They are good at what they do. Gizzard shad feeding has been pointed to as the culprit in so decimating zooplankton populations that few are left to nourish other fish that are more desirable for fishermen.
When this occurs — and even at other times — gizzard shad will feed on the organic remains of plants and animals in bottom sediments. There, they peck at the soft bottom and filter the muddy cloud through their gill rakers to glean anything digestible from the mud. Studies have shown that gizzard shad are able to digest 50 to 66 percent of the plant and animal matter in this mud.
This recycling back into the food chain of nutrients lost into bottom muds is one important contribution of gizzard shad to fisheries. The other is that young gizzard shad are often very numerous, and are heavily eaten by fish species important to fishermen.
Because of this, gizzard shad have been stocked in many reservoirs outside of their natural range in the eastern U.S. Unfortunately, gizzard shad grow so quickly they rapidly become too large for all but the very biggest predator fishes to feed on.
By the end of their first year of life, they are more than 5 inches long, and they reach 11 or more inches by year 3. Four to 6 years is their life span.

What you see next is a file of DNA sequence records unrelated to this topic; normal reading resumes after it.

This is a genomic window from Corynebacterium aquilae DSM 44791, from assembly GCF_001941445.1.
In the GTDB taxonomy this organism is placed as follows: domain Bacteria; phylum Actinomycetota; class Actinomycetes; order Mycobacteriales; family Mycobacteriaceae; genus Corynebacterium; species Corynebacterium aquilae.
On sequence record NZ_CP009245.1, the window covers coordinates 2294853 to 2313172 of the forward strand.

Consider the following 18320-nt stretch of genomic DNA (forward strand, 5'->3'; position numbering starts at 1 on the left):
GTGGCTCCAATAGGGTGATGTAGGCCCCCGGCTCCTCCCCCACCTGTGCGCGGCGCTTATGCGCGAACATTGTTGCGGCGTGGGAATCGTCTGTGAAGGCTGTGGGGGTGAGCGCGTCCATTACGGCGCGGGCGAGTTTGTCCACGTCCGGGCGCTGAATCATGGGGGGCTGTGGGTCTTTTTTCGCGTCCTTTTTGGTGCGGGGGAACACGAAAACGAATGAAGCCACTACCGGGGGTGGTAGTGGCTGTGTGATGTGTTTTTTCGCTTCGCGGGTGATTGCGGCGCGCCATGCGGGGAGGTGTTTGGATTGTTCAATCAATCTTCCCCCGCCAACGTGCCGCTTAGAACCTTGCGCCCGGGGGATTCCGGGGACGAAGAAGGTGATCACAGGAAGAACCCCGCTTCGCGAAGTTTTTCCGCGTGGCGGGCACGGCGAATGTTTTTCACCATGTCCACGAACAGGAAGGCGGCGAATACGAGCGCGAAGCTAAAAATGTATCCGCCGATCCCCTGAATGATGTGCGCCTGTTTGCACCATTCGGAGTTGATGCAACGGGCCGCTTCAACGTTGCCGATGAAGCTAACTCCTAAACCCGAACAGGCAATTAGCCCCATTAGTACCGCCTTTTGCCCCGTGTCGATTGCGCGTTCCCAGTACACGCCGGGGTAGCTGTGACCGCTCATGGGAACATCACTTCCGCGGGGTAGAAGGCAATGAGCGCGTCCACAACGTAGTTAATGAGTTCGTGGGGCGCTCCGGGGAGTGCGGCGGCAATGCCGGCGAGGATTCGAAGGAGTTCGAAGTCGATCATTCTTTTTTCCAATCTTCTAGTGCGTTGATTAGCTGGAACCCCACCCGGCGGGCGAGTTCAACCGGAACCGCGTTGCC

Because of this and their high spawning success, gizzard shad can make up 80 percent of all the fish flesh swimming in some reservoirs.
Females, age for age, are larger than males.
When their populations become this large, they become competitors for the food that young game fish need, rather than serving as food for these fish.
This has led biologists to look for predator species to stock that will eat adult gizzard shad.
Striped bass are the usual answer. There are two reasons they are better at controlling gizzard shad than largemouth bass.
First, they grow large enough to eat large shad. Secondly, unlike largemouths, they are an open-water fish, as are shad.
Striper stockings have had their own problems. Crappie fishermen in many reservoirs often loudly complain (even though the science does not support their claim) that stripers are eating all “their” crappie.
In Louisiana, gizzard shad begin spawning in late March when waters warm to 50 degree Fahrenheit and continue through July. Some can spawn at age 1, but most become sexually mature at 2 years old.
Shad spawning is a messy affair. During the evening and early night, male and female fish roll and tumble with each other in a mass near the water’s surface, releasing eggs and sperm.
Fertilization is random, and fertilized eggs quickly sink to the bottom, where they stick to anything solid.
Females spawn multiple times a season.
The eggs hatch in four days and, for a period of time, the larval shad are free-floating in the water.
Their numbers can be astounding. During one mid- to late June study period, gizzard shad and freshwater drum (aka gaspergou) made up almost 94 percent of all the larval fish floating down the Mississippi River near St. Francisville.
Taken out of water or held in a livewell, gizzard shad die quickly. But in the wild, they are tough, handling water temperatures as high as 95 degrees and as low as 32 degrees.
The IGFA world record for the species is a 4-pound, 6-ounce fish taken from Lake Michigan in 1996. No record exists of how this fish that doesn’t bite on hooks was caught.